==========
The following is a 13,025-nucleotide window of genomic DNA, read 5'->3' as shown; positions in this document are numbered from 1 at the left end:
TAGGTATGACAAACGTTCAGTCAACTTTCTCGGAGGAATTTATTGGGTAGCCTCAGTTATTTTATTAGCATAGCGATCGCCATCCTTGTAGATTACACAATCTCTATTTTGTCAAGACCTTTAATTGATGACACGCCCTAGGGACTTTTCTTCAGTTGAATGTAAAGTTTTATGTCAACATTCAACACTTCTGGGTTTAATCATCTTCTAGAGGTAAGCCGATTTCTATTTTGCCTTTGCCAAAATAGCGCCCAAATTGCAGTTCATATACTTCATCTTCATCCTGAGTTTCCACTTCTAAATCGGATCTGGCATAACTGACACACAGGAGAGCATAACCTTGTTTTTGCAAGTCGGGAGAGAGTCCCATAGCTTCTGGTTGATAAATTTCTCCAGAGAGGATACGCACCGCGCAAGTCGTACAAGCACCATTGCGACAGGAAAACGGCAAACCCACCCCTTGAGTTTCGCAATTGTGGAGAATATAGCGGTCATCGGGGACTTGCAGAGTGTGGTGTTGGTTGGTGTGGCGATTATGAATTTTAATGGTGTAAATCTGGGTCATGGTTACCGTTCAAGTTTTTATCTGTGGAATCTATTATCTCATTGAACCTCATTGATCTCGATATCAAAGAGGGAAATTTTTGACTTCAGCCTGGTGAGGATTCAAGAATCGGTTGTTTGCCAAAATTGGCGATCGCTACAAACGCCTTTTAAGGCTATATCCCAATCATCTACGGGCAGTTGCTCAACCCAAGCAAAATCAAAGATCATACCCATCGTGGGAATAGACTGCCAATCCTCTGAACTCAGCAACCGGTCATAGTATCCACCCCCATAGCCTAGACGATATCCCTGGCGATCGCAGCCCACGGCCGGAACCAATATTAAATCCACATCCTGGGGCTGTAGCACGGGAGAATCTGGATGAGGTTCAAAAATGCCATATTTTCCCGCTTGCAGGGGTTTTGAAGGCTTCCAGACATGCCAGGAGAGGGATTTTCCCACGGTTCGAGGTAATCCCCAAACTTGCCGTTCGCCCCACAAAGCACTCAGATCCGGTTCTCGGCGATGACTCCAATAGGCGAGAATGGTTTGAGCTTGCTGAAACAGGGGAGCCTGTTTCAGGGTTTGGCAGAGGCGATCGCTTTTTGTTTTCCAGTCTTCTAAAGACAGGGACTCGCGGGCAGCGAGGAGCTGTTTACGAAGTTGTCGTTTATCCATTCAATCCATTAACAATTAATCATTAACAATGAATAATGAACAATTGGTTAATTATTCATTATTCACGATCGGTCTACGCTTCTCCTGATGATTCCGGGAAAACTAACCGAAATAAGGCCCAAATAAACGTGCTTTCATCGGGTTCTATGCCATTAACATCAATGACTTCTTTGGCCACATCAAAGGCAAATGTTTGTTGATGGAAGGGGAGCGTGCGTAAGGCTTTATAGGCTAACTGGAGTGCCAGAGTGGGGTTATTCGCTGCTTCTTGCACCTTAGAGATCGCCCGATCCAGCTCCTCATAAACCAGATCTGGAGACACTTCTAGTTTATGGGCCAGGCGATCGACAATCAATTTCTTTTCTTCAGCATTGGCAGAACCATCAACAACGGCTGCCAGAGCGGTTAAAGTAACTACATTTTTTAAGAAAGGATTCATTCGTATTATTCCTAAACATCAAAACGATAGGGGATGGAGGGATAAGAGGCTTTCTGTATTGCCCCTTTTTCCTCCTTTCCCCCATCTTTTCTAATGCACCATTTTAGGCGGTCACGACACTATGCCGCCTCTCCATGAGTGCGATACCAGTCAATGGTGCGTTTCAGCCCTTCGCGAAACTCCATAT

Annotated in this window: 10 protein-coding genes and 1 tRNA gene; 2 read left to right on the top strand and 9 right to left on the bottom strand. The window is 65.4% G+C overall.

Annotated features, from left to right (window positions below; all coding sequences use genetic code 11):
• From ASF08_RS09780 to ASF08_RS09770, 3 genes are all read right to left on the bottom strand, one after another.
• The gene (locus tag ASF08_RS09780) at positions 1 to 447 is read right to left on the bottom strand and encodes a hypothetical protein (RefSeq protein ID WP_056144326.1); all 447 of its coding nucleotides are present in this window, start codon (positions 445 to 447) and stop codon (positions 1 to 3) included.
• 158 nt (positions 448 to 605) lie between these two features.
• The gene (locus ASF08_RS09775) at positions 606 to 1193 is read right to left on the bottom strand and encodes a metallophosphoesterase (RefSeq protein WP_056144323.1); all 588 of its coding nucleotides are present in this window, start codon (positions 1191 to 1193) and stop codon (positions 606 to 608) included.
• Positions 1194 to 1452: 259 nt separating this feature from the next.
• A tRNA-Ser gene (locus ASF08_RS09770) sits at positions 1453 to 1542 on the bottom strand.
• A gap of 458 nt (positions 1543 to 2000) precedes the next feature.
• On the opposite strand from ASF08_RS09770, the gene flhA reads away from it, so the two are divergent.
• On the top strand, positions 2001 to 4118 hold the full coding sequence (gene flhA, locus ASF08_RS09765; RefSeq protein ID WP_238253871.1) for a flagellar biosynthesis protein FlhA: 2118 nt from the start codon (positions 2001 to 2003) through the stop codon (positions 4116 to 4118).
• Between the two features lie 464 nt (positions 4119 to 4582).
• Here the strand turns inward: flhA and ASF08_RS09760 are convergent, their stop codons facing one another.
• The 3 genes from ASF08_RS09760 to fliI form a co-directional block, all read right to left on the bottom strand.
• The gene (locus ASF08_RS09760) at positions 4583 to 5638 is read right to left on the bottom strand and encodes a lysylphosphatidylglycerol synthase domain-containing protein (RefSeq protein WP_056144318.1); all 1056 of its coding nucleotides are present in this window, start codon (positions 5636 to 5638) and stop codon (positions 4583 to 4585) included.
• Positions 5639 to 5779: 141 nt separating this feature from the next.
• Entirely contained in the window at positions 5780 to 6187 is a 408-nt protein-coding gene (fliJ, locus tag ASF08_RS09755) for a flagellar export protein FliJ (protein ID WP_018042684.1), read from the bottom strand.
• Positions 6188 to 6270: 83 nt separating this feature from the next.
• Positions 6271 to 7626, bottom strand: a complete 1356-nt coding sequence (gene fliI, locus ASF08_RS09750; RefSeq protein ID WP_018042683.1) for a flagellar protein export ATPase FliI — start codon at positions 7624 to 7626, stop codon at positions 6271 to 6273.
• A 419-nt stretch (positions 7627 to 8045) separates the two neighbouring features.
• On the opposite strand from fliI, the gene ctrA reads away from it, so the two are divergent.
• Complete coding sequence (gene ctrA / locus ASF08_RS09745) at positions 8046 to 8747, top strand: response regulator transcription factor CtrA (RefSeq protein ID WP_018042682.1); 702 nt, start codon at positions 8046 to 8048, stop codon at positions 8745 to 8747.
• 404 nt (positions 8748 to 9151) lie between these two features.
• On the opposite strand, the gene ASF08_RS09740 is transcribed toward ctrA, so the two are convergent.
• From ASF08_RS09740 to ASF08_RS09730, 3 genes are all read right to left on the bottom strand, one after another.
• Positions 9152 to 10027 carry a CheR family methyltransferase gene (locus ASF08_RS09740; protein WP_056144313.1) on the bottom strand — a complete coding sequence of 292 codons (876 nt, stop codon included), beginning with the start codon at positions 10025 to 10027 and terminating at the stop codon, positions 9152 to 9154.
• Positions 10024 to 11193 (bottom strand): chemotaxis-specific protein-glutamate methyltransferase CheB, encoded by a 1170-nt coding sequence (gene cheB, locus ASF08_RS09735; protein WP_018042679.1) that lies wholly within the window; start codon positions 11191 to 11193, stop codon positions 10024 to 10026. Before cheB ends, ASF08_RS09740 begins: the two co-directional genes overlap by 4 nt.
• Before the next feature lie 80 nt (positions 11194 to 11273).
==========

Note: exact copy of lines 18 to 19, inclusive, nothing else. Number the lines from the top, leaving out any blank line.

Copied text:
• Positions 5639 to 5779: 141 nt separating this feature from the next.
• Entirely contained in the window at positions 5780 to 6187 is a 408-nt protein-coding gene (fliJ, locus tag ASF08_RS09755) for a flagellar export protein FliJ (protein ID WP_018042684.1), read from the bottom strand.